Catholic Human Services’ work has demonstrated that a culture of substance abuse prevention requires buy-in from multiple sectors of a community – very much an integrated approach. The organization implemented a program to provide the overdose-reversing drug naloxone to emergency responders and law enforcement, so they can provide first response to an opioid overdose. Catholic Human Services is also teaching providers about safe prescribing. In the past two years, more than 100 opioid overdose deaths have been prevented as a result.
“I think that research will show that integrated care saves costs and produces much better outcomes,” LaCross says.
Developing new models
In addition to his family practice and teaching role at the University of Michigan Medical School, Klinkman works on integrated care initiatives being developed via the Michigan State Innovation Model (SIM). SIM is a federally-funded Michigan Department of Health and Human Services program aimed at developing and testing new models to improve care coordination, among other goals.
“Michigan has been successful finding support to do some experiments that other states have not,” Klinkman says. “Michigan took a different route, dug in a little deeper, to do basic community groundwork. They’ve learned a lot and it’s much harder than they expected. It’s like fixing up a foundational problem. We’ve built silos that are really effective within a domain and yet we haven’t put as much energy into solving the problem of connecting them to the other silos.”
Recognizing that socioeconomic, environmental, and behavioral factors are four times more likely to influence a person’s health outcomes than access and quality of care, the state is focusing its efforts on strengthening connections among providers and community-based organizations that address social determinants of health. The state is developing the models within five Community Health Innovation Regions in Genesee County, Jackson County, Livingston and Washtenaw counties, Muskegon County, and the northwestern Lower Peninsula. Klinkman serves as medical director for the Jackson Health Network and consults with the Northern Michigan and Livingston/Washtenaw regions.
“We were given funding, support, and infrastructure so we could organize and work together with community service agencies to design a system of care that really did integrate better for people who have social problems, behavioral health, and medical problems,” he says. “That demo project was allowed to grow in each community in organic ways. The state’s learning a lot about what things might work.”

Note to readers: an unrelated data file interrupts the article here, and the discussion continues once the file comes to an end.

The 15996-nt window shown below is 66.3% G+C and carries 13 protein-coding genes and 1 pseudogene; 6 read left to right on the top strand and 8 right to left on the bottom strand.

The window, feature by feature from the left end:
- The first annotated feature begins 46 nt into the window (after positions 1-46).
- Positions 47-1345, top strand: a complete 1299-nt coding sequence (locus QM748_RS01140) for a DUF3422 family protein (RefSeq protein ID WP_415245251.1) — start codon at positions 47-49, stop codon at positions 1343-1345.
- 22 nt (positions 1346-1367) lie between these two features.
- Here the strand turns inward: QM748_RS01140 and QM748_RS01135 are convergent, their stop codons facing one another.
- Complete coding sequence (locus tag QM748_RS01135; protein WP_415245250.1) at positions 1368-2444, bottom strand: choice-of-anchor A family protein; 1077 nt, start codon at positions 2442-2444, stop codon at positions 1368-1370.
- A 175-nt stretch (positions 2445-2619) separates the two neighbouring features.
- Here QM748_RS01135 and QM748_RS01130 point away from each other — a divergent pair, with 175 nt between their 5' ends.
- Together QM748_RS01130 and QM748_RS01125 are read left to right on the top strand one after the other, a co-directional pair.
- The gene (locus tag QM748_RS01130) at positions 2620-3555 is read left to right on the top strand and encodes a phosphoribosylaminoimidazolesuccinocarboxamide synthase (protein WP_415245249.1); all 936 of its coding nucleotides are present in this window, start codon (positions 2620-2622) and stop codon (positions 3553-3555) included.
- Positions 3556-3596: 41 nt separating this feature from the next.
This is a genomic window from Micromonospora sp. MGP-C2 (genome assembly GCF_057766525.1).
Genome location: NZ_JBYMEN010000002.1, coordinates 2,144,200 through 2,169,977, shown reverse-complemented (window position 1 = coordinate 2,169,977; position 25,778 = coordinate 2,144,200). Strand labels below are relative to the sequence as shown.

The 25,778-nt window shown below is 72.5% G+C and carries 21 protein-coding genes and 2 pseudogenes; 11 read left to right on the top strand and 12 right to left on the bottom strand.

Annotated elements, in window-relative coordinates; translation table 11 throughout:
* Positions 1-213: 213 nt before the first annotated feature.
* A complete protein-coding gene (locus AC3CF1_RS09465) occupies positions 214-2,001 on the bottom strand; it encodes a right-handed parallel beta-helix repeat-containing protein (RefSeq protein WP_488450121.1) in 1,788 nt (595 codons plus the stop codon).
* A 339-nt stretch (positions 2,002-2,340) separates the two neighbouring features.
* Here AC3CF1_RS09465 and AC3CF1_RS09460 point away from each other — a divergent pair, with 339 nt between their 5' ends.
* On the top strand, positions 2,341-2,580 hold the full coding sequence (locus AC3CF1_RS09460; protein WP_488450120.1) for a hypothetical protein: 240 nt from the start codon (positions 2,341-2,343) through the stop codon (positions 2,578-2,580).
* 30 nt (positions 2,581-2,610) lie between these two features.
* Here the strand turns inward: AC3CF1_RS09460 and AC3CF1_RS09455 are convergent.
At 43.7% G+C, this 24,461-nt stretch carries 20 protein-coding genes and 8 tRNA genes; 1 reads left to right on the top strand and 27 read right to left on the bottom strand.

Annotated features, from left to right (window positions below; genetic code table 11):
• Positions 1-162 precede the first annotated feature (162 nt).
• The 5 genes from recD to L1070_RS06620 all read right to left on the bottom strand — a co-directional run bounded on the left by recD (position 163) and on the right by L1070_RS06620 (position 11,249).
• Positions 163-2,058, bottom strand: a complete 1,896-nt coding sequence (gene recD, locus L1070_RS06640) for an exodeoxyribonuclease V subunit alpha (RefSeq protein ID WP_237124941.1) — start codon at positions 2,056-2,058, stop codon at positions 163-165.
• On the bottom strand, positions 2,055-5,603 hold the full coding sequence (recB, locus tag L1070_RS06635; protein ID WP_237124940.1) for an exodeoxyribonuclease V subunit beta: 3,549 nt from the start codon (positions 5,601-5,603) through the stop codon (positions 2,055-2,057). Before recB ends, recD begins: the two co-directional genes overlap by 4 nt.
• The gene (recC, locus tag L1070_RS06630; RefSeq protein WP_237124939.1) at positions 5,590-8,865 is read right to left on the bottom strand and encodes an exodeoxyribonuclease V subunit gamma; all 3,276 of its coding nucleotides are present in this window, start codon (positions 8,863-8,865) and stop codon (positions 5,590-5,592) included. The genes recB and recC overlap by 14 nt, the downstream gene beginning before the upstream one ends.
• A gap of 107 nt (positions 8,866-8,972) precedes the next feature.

While advanced software that more seamlessly shares electronic patient records seems the high-tech answer to integrating care, Klinkman believes building the human infrastructure between silos is the true key to success. Because government and private insurers rely on a piecemeal billing strategy, payment remains a huge barrier to providing integrated care.
“We take care of whole people, but we are funding them in pieces,” he says. “We need to have a budget that can be flexible and follow the needs (and) allow some crossover between medical, social, and behavioral health. This requires a really thoughtful, long-term vision.”
And the result is worth working for.
“Here’s my vision,” Klinkman says. “A community will be a much better place to live, grow, and have opportunities if you can more systematically address social issues and understand where social problems, social determinants, get in the way of people succeeding. If you can help people find a pathway to get needs met, they become more able to participate fully in the life of their communities.”
A freelance writer and editor, Estelle Slootmaker is happiest writing about social justice, wellness, and the arts. She is development news editor for Rapid Growth Media, communications manager for Our Kitchen Table, and chairs The Tree Amigos, City of Wyoming Tree Commission. Her finest accomplishment is her five amazing adult children. You can contact Estelle at [email protected] or www.constellations.biz.
Julie Tatko and Cherry Health staff photos by Adam Bird. Michael Klinkman photo by Doug Coombe. Larry LaCross photo courtesy of Larry LaCross.